Sadik-Khan’s department rigorously studied these problems and how to fix them. How did people die in traffic? They weren’t hit by a Chinese-food delivery man on a bicycle, or even, usually, by a taxi, but by private drivers going too fast without paying attention. Pedestrians died not so much because they tried to beat the light or darted out into traffic, but more often in crosswalks. They were disproportionately elderly or children, too slow to jump out of the way or too short for drivers to see them.

Why did drivers speed, careless of the risk? New York’s highway-style roads encouraged them to do so. So Sadik-Khan put the roads on a diet. The city narrowed lane sizes and added bike lanes, bus lanes, and pedestrian “islands.” Besides giving walkers and cyclists more safe space on the streets, smaller driving lanes forced drivers to pay attention. Serious crashes with injuries consistently fell by double digits wherever the city changed its street design.

Most people either liked these ideas or didn’t care much about them, but a vocal minority protested. Sadik-Khan calls this resistance street NIMBY-ism. “The street might be dangerous, it might be inefficient, oppressive, and counterproductive,” she writes, “but . . . New Yorkers were so used to their streets that they had no idea they could be changed.” She marshaled facts to convince people that bicyclists wouldn’t kill them and that slower car speeds wouldn’t put stores out of business. But she often had to ignore the naysayers. If the city had waited for unanimity, nothing would have changed—and annual traffic deaths wouldn’t have fallen to 230 last year.

Sadik-Khan needed Bloomberg’s backing to resist the “bikelash”: a few New Yorkers’ terrified response to the idea of people biking in the street safely. Despite frivolous lawsuits and complaints usually not grounded in facts, “the battle was won by the projects and by New Yorkers themselves,” she writes, as people took to “riding bikes as basic transportation and not as a political statement.” The bike lanes she installed helped increase cycling fourfold over a decade. Launching in 2013, Citi Bike saw nearly a million rides in its first seven weeks, as judges threw out five lawsuits against the bike-share program. The program suffered some early technical glitches in part because far more people than expected wanted to ride. Citi Bike stations, too, sent a message to drivers, Sadik-Khan believed, that “bikes and the people who ride them are important.” More cyclists on the street make the street safer for pedestrians, too, as cyclists force drivers to be more careful.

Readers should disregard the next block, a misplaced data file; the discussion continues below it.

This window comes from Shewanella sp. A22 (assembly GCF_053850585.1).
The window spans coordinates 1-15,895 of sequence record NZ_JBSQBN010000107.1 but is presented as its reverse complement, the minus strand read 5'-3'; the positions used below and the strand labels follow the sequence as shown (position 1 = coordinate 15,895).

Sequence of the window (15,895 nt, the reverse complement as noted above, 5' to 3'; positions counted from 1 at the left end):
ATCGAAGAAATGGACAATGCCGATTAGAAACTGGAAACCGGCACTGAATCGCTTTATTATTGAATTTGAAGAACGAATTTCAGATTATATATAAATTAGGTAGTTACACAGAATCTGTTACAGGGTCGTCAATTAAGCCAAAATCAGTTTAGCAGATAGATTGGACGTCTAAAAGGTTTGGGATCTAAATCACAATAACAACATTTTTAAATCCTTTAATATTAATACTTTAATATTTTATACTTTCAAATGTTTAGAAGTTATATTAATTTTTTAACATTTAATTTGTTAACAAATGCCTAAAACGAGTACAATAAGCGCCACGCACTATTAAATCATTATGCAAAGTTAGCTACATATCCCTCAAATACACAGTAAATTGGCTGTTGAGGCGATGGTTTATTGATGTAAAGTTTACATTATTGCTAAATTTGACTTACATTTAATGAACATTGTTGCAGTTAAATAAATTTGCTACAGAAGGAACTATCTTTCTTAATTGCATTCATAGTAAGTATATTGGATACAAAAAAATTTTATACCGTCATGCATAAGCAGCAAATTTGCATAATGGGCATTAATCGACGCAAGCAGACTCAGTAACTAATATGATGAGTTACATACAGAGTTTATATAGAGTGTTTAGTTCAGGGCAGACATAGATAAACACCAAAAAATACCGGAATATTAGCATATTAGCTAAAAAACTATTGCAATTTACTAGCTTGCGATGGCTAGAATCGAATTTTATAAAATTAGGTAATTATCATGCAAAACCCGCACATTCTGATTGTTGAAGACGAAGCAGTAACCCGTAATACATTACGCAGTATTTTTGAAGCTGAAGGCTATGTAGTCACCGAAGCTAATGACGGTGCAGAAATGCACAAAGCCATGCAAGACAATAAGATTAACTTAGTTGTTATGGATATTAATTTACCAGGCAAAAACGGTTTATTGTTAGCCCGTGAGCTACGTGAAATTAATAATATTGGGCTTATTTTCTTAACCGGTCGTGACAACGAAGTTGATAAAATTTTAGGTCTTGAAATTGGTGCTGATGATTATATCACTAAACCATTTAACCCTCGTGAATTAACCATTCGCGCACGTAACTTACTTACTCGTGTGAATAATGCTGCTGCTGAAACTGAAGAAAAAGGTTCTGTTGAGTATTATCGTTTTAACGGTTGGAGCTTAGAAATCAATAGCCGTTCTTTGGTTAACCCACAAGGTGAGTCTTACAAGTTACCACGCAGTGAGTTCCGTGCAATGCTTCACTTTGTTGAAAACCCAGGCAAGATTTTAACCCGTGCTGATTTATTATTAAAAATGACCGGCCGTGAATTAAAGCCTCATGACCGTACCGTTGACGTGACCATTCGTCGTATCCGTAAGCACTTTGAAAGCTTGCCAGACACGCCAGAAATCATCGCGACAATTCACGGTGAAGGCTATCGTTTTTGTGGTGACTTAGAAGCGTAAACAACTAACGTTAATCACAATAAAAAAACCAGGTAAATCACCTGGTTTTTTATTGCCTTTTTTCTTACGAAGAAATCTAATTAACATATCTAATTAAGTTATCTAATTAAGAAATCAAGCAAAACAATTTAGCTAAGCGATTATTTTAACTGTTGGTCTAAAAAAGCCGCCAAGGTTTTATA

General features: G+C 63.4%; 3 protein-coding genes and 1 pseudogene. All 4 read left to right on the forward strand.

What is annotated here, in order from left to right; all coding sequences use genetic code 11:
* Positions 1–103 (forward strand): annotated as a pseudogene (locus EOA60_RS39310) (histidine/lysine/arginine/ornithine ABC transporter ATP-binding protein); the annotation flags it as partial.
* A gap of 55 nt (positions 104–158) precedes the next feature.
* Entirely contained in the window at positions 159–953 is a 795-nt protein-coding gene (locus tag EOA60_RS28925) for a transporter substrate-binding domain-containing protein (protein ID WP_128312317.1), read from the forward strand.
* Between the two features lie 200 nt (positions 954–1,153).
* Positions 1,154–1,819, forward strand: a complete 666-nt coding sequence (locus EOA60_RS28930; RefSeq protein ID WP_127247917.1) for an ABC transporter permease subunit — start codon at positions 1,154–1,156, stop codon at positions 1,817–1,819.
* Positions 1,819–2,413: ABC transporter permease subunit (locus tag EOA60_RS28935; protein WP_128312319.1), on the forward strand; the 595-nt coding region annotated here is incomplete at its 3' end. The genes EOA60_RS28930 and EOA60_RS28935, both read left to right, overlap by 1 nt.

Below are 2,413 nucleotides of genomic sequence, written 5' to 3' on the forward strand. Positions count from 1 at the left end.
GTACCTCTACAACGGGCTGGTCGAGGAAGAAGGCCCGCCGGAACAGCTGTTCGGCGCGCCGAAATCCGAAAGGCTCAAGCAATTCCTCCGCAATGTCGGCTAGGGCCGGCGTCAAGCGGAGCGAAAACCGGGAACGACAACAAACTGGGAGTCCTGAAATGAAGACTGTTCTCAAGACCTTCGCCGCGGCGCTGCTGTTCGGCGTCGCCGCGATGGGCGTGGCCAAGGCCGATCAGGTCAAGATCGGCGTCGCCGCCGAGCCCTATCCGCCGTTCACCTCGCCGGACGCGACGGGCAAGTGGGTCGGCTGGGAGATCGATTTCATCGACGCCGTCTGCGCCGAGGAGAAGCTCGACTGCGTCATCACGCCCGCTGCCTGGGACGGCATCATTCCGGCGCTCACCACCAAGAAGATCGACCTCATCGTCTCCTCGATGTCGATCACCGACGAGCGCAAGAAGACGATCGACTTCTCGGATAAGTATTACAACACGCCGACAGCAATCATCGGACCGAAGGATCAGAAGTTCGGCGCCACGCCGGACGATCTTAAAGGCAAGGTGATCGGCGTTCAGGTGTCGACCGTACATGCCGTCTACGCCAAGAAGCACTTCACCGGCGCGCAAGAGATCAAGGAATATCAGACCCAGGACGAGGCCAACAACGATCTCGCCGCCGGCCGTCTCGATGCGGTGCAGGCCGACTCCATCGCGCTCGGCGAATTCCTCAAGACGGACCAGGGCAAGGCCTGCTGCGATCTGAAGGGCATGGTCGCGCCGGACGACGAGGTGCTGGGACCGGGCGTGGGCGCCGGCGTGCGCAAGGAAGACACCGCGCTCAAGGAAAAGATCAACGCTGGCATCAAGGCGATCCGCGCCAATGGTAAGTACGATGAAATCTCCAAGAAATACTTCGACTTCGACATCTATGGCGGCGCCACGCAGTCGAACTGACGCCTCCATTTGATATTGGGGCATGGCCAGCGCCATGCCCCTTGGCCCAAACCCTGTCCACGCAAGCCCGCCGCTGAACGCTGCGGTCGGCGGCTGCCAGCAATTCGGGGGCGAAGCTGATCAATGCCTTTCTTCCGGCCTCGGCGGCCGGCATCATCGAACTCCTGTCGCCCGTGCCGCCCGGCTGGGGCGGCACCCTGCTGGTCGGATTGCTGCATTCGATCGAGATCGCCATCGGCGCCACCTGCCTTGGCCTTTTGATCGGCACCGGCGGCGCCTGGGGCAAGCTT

Sadik-Khan needed Bloomberg’s backing most of all at the Crossroads of the World. Like many of her projects, the 2009 Times Square makeover seemed counterintuitive at first: just as more bicyclists can make a street safer for pedestrians by slowing traffic, closing an avenue to traffic can make traffic move more smoothly. Because Broadway cuts diagonally across Manhattan, it intersects at its busiest points with both numbered avenues and streets. Drivers wait longer at red lights at these three-way crossings, causing traffic to back up. By closing Broadway near Times Square to traffic, the city would open it to the pedestrians who make up 90 percent of the area’s workers, residents, and visitors.